But GNU Classpath and Apache Harmony would already developed further more, because they think, that a B1 license (GNU Classpath) / A license (Apache Harmony) would be better.

Using a category B2 license, would bringing much more people to use Suns Java. And there are then possibly no longer so much people working on GNU Classpath. But I think, that with this license there existing still some people who improve GNU Classpath. And the Apache Harmony people would be still unhappy with the B2 license.

So I think, the best for Suns Java would be, if it is licensed under a category B1 or category A license.

I think, the most GNU Classpath people would be happy with category B1 and category A.
The only problem would be with the Apache Harmony people. I don't know, if they would be happy with a category B1 license.
If I remember right, Geir writes everywhere, that the CDDL for Java would be acceptable. So the Harmony-leader don't needs a category A license. But how does it looks like with the other Harmony-developers?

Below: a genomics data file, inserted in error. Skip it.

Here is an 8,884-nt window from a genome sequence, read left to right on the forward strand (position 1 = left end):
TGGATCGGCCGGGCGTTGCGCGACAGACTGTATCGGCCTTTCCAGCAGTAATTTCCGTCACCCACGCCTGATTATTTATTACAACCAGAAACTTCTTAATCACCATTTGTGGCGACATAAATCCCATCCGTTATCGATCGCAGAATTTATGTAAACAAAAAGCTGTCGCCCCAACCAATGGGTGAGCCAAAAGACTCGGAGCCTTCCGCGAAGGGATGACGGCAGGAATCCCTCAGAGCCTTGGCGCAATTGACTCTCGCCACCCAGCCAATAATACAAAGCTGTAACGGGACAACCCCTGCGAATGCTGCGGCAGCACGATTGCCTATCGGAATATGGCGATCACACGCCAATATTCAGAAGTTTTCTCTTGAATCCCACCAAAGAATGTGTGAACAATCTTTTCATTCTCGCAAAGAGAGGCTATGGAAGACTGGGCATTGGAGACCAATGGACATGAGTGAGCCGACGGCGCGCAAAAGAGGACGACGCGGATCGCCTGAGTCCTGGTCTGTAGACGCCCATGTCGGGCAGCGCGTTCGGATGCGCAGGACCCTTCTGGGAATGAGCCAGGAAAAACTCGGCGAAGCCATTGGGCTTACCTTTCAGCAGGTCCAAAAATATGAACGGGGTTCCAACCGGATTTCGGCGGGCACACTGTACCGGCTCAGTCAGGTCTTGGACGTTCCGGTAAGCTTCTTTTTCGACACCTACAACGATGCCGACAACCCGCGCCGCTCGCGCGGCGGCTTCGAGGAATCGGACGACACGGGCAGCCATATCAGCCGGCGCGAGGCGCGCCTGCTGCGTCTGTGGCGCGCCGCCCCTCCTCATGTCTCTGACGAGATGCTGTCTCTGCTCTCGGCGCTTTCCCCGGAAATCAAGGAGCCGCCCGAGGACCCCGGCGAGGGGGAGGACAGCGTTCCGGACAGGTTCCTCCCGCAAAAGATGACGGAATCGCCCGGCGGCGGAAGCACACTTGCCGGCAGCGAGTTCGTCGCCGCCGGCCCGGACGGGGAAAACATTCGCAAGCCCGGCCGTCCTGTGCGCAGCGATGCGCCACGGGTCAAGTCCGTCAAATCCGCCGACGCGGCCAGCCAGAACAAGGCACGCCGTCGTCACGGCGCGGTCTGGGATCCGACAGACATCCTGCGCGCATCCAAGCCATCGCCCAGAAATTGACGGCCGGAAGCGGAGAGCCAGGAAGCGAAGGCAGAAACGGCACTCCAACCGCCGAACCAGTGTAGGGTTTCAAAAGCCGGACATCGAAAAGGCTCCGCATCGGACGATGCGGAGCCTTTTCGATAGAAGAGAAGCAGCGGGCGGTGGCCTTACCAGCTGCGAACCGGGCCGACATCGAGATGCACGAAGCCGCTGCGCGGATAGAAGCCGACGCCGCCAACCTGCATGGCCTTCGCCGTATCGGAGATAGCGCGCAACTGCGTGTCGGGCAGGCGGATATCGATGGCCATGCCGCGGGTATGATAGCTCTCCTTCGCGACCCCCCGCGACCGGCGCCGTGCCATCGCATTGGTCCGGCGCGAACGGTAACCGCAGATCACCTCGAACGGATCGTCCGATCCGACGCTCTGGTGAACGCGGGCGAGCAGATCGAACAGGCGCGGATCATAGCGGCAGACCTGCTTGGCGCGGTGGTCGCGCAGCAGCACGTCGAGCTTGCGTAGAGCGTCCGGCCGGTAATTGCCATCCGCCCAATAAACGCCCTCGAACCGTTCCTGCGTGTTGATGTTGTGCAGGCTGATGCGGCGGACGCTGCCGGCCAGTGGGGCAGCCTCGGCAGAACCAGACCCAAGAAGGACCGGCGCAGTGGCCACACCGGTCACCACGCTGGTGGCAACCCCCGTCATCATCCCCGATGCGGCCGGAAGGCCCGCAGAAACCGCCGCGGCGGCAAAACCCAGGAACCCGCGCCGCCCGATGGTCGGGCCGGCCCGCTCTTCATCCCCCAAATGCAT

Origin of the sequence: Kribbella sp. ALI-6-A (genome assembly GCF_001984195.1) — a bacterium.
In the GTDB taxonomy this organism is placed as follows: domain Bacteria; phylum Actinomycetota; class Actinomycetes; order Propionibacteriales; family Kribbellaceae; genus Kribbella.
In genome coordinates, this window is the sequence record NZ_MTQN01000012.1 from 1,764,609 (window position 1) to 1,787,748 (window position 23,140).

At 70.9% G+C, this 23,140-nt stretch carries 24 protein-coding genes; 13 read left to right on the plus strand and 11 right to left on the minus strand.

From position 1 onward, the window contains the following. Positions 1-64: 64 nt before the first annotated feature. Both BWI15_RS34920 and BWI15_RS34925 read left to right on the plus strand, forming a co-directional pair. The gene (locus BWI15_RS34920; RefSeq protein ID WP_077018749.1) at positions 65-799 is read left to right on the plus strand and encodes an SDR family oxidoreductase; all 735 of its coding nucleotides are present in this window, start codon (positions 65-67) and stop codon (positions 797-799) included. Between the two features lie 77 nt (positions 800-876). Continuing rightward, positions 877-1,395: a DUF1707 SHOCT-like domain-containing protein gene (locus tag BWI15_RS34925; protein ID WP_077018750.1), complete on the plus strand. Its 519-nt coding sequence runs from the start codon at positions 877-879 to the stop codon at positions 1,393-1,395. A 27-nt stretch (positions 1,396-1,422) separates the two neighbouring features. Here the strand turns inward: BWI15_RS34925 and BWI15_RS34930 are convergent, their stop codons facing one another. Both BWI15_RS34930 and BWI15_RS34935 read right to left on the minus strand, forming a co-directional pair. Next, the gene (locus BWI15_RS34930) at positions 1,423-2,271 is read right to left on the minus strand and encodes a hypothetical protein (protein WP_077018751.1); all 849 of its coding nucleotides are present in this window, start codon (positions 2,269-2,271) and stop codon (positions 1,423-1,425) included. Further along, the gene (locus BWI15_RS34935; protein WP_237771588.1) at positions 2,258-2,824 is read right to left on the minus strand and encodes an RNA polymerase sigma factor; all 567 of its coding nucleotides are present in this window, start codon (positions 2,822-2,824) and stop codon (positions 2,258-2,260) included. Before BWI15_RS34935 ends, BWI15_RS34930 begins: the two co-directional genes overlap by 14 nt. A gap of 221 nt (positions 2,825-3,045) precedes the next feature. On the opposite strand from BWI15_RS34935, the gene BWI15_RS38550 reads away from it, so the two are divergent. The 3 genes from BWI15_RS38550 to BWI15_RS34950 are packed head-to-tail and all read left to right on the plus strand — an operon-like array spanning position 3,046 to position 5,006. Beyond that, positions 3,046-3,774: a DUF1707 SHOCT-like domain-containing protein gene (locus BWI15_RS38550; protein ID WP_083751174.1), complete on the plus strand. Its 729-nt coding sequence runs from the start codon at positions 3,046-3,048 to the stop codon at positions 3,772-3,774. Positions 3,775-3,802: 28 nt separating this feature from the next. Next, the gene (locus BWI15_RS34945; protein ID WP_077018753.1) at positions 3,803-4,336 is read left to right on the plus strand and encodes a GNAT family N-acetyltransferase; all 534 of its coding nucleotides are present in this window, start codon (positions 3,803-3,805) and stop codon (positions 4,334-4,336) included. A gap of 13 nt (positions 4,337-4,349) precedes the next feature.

To choose the Apache license for Java, wouldn't make any problem. Jini is already licensed under the Apache license. And possible extensions, which could be later integrated in the JDK 7, which are placed at http://common.l2fprod.com/ and https://l2fprod-common.dev.java.net/ are already under the Apache license.

But I have heard, that in the current Java, existing already third party code, which is licensed under the LGPL (category B2).
But that wouldn't make any problem. Sun published then only its own code under the Apache license and rewrites the non-OpenSource third-party code. The other code, which is OpenSource, but not category A, can than the Harmony project rewrite - if they want.